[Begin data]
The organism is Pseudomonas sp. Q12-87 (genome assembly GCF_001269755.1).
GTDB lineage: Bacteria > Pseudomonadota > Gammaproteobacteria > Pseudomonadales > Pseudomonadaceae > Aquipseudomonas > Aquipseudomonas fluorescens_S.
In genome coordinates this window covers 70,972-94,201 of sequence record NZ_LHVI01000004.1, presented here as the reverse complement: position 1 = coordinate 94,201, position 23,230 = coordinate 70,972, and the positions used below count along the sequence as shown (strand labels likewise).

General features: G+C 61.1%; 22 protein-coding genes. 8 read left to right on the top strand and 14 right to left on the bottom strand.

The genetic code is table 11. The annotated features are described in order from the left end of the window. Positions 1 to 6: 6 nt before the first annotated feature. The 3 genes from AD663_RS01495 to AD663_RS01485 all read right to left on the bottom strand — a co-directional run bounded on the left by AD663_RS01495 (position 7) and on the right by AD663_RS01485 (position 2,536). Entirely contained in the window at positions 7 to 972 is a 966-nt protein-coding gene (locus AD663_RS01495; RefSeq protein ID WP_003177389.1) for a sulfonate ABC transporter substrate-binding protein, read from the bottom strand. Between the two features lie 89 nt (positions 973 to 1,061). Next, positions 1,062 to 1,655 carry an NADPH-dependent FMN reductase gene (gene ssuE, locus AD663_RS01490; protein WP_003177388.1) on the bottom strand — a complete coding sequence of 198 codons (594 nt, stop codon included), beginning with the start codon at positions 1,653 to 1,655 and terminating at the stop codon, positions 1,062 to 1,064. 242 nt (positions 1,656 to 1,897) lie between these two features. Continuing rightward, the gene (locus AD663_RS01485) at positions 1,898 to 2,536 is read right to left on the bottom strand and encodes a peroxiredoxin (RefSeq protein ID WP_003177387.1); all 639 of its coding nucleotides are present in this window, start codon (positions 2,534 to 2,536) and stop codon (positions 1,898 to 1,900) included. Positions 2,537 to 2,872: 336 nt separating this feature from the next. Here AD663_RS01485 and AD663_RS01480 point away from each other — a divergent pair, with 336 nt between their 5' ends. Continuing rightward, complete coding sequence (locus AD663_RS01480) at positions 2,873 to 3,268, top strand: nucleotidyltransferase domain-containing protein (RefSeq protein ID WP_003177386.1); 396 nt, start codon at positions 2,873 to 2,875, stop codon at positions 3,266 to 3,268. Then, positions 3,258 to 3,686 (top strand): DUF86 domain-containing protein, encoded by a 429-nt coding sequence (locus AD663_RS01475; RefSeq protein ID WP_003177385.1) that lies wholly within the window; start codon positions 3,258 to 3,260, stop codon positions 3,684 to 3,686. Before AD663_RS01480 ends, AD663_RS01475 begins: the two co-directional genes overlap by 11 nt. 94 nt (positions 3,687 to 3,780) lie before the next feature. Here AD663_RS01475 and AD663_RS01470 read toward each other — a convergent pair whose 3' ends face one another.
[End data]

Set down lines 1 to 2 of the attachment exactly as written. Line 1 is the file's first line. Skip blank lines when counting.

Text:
The organism is Pseudomonas sp. Q12-87 (genome assembly GCF_001269755.1).
GTDB lineage: Bacteria > Pseudomonadota > Gammaproteobacteria > Pseudomonadales > Pseudomonadaceae > Aquipseudomonas > Aquipseudomonas fluorescens_S.